Bit by a Rattlesnake; Put in a Stupor

From Life Magazine

A DRUNKEN SNAKE-CHARMER BITTEN BY A HUGE RATTLESNAKE.

A teamster by the name of William Lydick, who pretends to be something of a snake-charmer, entered the saloon of John Smith, near the I. and St. L. depot, yesterday, and contrary to the commands of those present, took from the glass case the large rattlesnake on exhibition there. He took the snake twice from the case; and handled it with impunity, but upon doing so a third time it bit him upon the left hand and upon the middle of the right hand. He replaced the snake, but even then was too drunk to be conscious of his danger.

He was immediately given large quantities of whisky and put into a stupor, and Dr. Mann was summoned, who did all that could be done for him. The left hand is swollen some and the right hand and arm are very much. At about 5:30 P.M. the wounded man was removed to the residence of his employer, James Armstrong, upon North Sixth and a half street, where he is at present. He suffered much all night, and is still suffering, but Dr. Mann thinks that he will probably live.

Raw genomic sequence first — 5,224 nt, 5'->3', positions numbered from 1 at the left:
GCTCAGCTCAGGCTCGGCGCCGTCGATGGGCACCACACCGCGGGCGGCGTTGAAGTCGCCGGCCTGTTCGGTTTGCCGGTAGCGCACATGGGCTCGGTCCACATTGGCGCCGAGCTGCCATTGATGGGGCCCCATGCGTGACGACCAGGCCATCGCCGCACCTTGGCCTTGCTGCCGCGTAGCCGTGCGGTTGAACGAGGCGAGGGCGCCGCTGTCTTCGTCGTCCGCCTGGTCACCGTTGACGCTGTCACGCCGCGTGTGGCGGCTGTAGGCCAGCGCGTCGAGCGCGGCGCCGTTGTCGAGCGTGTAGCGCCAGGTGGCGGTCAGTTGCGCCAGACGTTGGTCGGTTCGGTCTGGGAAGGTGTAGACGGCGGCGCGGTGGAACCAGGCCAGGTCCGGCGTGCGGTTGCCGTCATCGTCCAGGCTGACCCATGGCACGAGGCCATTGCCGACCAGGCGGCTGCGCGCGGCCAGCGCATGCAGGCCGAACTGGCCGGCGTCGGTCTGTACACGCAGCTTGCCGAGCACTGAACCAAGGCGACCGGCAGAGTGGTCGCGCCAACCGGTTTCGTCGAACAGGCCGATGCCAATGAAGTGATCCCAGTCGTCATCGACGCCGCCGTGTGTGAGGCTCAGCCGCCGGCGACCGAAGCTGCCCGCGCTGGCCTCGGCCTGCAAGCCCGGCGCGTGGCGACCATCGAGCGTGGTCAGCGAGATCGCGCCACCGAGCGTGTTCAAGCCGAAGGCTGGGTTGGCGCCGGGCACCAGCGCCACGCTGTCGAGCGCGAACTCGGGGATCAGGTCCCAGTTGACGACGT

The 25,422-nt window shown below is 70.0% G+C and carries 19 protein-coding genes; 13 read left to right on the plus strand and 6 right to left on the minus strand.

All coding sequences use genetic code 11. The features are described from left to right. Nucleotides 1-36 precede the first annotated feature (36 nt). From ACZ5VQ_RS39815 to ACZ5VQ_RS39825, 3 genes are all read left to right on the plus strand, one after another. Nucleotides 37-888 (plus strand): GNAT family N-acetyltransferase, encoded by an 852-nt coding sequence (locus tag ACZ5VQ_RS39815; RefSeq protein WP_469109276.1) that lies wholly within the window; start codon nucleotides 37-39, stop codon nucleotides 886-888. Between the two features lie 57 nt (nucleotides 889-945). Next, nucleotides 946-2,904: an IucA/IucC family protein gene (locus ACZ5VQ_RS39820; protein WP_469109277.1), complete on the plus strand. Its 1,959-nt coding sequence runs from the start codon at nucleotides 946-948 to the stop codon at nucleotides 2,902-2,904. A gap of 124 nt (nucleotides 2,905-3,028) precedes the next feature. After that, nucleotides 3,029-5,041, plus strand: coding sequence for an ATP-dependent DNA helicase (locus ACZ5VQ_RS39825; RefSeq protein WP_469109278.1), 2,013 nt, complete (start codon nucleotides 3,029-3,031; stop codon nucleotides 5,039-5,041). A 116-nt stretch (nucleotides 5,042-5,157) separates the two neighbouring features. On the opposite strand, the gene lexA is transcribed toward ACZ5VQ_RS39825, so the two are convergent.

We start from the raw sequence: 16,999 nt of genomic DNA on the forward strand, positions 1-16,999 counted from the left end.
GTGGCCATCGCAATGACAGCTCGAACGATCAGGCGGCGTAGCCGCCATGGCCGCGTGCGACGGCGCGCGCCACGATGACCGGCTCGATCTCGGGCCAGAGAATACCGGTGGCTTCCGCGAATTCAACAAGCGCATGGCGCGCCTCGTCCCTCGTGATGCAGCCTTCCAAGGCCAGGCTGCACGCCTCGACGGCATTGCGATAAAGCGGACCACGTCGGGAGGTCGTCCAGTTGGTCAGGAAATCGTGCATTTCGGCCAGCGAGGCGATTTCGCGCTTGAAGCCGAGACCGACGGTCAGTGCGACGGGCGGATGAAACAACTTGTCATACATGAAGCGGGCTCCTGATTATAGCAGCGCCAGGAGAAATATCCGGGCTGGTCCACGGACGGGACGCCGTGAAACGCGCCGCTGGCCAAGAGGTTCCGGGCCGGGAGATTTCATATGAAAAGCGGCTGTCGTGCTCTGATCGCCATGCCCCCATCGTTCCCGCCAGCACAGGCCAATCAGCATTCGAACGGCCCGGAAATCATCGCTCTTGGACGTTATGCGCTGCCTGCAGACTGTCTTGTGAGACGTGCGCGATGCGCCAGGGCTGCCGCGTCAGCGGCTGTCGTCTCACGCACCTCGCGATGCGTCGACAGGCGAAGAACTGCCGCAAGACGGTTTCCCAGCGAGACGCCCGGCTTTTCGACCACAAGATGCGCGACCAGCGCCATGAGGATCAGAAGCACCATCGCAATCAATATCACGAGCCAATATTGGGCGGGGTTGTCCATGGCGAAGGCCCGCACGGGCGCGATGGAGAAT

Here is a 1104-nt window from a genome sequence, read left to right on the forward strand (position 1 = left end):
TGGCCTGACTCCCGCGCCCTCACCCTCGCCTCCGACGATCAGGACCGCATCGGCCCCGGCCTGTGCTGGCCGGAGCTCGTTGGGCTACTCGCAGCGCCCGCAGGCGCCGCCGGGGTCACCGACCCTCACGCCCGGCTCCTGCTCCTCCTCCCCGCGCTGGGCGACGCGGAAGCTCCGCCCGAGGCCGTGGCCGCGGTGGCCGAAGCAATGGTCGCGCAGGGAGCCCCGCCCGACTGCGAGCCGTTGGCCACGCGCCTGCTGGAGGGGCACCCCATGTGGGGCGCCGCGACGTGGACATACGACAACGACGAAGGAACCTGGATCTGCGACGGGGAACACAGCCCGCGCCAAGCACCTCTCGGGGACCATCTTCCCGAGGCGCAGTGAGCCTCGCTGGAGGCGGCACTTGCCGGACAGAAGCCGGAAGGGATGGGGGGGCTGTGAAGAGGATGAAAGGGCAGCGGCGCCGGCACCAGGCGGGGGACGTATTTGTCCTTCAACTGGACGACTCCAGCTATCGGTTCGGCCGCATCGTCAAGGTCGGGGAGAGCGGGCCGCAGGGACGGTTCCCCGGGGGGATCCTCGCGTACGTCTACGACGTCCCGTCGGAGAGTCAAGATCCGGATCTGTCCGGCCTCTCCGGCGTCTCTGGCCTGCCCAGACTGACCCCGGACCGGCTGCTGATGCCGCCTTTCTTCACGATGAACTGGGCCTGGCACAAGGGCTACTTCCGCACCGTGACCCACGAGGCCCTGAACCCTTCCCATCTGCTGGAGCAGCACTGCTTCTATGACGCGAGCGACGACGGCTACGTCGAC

The snake is in capital health and spirits, and at present writing feels able to take care of any number of charmers who may feel inclined to fondle him.

Kentucky New Era – (Hopkinsville, Kentucky) Sep 4, 1874

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